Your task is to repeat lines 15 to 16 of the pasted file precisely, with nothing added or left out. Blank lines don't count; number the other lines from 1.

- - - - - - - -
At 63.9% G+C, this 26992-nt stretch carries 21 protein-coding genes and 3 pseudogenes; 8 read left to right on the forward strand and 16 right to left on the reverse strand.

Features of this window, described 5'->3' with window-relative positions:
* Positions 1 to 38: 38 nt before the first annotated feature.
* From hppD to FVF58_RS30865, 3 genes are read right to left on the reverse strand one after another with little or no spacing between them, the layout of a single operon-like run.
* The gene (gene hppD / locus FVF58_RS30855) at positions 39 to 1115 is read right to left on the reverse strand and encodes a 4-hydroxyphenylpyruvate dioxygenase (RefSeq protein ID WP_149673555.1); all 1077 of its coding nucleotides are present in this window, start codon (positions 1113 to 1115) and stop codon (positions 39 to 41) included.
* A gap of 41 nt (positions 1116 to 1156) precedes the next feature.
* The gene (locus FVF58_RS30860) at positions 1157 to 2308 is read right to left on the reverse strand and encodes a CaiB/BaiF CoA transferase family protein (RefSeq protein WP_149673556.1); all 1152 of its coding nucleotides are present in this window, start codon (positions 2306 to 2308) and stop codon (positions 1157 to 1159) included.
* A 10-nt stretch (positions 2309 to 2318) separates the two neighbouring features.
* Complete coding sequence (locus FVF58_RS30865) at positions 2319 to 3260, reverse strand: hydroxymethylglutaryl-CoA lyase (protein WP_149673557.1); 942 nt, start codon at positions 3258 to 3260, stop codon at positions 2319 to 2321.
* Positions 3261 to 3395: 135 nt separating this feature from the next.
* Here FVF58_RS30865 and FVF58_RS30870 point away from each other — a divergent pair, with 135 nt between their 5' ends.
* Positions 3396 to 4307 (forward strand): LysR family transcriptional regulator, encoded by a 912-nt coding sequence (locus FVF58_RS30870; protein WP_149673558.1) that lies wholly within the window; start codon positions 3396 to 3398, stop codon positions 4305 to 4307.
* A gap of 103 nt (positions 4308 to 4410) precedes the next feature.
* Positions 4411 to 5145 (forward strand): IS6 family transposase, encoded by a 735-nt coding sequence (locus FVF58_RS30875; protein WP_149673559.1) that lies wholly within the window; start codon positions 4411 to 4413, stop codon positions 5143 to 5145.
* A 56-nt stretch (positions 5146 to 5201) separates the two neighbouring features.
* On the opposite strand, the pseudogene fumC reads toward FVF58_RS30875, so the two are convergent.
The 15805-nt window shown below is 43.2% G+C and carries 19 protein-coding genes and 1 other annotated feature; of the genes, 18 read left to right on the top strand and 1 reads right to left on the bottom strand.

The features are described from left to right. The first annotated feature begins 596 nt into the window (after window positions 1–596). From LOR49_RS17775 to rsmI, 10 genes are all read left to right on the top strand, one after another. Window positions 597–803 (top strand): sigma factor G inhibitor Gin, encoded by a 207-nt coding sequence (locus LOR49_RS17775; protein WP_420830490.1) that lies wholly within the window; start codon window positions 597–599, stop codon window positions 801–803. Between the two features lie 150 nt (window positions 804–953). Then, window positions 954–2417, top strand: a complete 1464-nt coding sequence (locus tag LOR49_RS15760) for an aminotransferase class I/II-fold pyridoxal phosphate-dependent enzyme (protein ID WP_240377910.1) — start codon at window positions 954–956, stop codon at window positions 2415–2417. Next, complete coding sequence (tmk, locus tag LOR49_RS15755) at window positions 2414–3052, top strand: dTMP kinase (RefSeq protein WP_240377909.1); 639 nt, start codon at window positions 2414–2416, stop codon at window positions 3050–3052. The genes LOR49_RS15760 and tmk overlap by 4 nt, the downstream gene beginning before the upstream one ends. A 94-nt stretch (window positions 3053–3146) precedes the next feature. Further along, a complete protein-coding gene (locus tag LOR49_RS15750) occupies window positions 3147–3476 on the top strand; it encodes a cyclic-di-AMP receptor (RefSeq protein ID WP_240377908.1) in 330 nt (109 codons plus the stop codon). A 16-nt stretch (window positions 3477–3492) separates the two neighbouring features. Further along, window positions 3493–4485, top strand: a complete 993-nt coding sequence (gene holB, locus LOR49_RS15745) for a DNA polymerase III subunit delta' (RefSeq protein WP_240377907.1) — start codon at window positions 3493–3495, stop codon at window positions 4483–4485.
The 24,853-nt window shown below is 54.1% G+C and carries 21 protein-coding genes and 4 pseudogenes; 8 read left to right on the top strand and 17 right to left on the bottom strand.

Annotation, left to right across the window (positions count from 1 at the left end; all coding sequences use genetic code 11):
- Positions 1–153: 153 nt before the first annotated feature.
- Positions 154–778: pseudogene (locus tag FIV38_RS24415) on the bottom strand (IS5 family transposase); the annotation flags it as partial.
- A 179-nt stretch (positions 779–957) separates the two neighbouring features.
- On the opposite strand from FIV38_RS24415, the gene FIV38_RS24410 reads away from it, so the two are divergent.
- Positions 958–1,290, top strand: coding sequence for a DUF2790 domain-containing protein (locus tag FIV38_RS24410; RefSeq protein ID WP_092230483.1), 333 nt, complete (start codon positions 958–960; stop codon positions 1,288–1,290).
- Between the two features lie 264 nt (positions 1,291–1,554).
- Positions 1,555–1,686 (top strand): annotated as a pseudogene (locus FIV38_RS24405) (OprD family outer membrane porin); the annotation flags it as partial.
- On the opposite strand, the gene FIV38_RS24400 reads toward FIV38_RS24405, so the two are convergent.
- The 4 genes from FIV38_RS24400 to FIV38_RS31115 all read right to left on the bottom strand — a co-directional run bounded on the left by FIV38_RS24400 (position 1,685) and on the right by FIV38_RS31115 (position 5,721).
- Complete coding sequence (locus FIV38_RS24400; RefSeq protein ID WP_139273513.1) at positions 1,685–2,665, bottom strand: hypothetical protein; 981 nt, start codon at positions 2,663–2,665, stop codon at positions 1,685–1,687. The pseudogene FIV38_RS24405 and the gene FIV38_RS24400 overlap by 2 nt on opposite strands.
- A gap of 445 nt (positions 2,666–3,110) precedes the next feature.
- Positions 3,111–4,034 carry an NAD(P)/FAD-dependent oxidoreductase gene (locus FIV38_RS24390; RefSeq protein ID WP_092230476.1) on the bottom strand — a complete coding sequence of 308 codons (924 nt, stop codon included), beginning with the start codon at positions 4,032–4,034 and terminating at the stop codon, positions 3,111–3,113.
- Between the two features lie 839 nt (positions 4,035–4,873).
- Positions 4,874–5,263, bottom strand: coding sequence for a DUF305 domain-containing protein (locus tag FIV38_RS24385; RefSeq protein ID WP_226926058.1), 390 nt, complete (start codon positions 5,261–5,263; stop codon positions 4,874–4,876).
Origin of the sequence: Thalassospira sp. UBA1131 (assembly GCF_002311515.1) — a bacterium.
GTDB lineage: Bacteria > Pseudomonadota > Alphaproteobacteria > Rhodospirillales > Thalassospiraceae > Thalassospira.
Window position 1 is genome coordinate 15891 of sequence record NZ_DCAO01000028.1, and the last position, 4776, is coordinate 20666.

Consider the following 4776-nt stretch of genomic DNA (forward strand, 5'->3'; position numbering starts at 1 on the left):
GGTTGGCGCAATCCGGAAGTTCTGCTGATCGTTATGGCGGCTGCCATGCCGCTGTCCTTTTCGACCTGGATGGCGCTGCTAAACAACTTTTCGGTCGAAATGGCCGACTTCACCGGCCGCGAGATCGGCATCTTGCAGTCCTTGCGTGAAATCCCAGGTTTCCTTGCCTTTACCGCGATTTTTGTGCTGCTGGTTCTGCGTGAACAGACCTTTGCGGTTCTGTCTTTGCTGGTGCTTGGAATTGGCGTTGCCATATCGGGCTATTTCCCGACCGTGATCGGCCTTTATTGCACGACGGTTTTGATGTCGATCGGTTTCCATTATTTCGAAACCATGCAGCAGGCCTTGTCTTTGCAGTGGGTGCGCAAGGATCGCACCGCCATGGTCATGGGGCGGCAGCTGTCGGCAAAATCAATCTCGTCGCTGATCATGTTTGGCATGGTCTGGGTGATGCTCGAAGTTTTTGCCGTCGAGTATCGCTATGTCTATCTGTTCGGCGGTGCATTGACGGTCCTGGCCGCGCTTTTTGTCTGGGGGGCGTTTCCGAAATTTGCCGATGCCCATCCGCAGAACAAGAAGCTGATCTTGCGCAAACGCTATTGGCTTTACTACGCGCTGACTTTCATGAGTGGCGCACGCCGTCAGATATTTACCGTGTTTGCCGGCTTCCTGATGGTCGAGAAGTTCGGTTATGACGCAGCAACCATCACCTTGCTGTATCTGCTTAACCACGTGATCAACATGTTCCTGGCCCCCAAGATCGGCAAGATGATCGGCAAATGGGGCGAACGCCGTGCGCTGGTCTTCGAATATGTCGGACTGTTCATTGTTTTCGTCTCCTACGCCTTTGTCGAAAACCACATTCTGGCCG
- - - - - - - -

* A 56-nt stretch (positions 5146 to 5201) separates the two neighbouring features.
* On the opposite strand, the pseudogene fumC reads toward FVF58_RS30875, so the two are convergent.